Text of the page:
Jan. 23 (Bloomberg) -- Arab states eager to contain Iran’s nuclear program and the Muslim Brotherhood could help Israel and the Palestinians make peace, Israeli Prime Minister Benjamin Netanyahu said today at Davos.
“These governments do not see Israel as their enemy, but in many ways as their, if not ally, then their partner in holding back these dual threats,” Netanyahu said. “This is a point in time where we could get more support, more Arab support for, I think, a reasoned solution between Israel and the Palestinians than we had before.”
Saudi Arabia presented a plan for a comprehensive Mideast peace in 2002. Israel rejected key elements, though some leaders later said it could be a starting point for negotiations.
“Arab support for Israel-Palestinian peace has been steady and constant by endorsing the Arab peace initiative which has been ignored by Israel,” Deputy Palestinian Prime Minister Mohammed Mustafa said.
Israel and the Palestinians resumed negotiations in July after a three-year breakdown, and are under pressure from U.S. Secretary of State John Kerry to agree on a shared blueprint for peace. Netanyahu and Kerry are to meet in Davos tomorrow.
“I’m ready for a real, secure, genuine peace and I hope that President Abbas is ready, too, because if he is, I’m sure our American friends will only help,” Netanyahu said, referring to Palestinian leader Mahmoud Abbas.
Netanyahu urged nations to enter into partnerships with Israel and invest in its technology as a way to promote peace.
“The investment in the growth of the Israeli economy is good for our society and it’s also good for our neighbors, whether they realize it or not,” he said. While an economic peace is not a substitute for a political peace, “it could facilitate the other. I think this is a tremendous contribution to peace.”
Palestinians were cool to the idea.
“Mr. Netanyahu must understand that we have a political problem and that has to be solved first,” said Munib R. Masri, chairman of Ramallah-based Palestine Development and Investment Co., or Padico, who said he is scheduled to meet with Netanyahu in Davos tomorrow.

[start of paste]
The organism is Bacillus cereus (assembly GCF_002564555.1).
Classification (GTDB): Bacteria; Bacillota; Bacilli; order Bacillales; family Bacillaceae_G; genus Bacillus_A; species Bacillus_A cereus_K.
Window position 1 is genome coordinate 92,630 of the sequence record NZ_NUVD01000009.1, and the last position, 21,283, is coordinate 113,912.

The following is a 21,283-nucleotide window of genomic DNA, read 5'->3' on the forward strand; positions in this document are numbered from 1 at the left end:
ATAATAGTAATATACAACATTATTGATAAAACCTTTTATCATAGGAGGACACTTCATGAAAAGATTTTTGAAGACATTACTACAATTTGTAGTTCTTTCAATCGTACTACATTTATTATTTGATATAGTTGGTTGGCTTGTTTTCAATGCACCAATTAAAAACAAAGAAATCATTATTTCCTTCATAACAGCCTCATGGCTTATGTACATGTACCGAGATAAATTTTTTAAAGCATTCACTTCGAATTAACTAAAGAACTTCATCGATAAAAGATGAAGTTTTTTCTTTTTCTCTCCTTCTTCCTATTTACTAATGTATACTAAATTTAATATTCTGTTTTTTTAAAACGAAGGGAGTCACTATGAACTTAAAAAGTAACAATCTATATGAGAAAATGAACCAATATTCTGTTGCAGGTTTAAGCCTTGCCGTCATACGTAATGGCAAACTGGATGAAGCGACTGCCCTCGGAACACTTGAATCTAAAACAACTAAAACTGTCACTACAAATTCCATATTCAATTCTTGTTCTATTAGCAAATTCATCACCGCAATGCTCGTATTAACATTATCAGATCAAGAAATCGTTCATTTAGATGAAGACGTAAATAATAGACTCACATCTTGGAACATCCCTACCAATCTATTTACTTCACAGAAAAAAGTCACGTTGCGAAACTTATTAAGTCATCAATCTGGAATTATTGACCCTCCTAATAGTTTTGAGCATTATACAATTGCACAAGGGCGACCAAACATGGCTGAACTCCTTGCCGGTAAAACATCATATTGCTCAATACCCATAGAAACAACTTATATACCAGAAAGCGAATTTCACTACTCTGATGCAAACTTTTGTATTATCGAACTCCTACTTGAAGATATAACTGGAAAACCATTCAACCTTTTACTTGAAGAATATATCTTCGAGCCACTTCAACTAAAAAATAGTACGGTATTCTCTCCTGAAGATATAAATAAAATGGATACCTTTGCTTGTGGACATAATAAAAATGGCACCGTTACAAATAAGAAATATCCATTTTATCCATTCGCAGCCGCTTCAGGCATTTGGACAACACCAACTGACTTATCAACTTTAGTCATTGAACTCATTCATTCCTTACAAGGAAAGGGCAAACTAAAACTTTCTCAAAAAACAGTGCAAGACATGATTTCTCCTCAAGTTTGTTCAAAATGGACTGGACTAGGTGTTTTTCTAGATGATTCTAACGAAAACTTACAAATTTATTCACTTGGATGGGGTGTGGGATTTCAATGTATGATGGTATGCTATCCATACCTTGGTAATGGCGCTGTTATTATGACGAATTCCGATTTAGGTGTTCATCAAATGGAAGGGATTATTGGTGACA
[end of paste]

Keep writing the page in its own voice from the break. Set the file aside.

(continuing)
“Afterwards, we can talk about economic relations between two states,” said Masri, a co-founder of Breaking the Impasse, a group of Israeli and Palestinian business leaders seeking ways to make peace.
Samir Hulileh, Padico’s chief executive, said investment in Israel was “irrelevant.”
“It will help an economy that is our neighbor but it doesn’t help in solving the conflict and won’t help the Palestinian economy,” Hulileh said.
Technology has been a main driver of Israel’s economy, accounting for 44 percent of industrial exports in 2013. The Bank of Israel forecasts growth to remain steady this year at 3.3 percent.
The Palestinian economy is plagued by joblessness and dependence on foreign aid. The International Monetary Fund estimated Palestinian growth slowed to 4.5 percent last year from 5.9 percent in 2012, with unemployment at 24 percent.
To contact the reporter on this story: Gwen Ackerman in Jerusalem at email@example.com
To contact the editor responsible for this story: Andrew J. Barden at firstname.lastname@example.org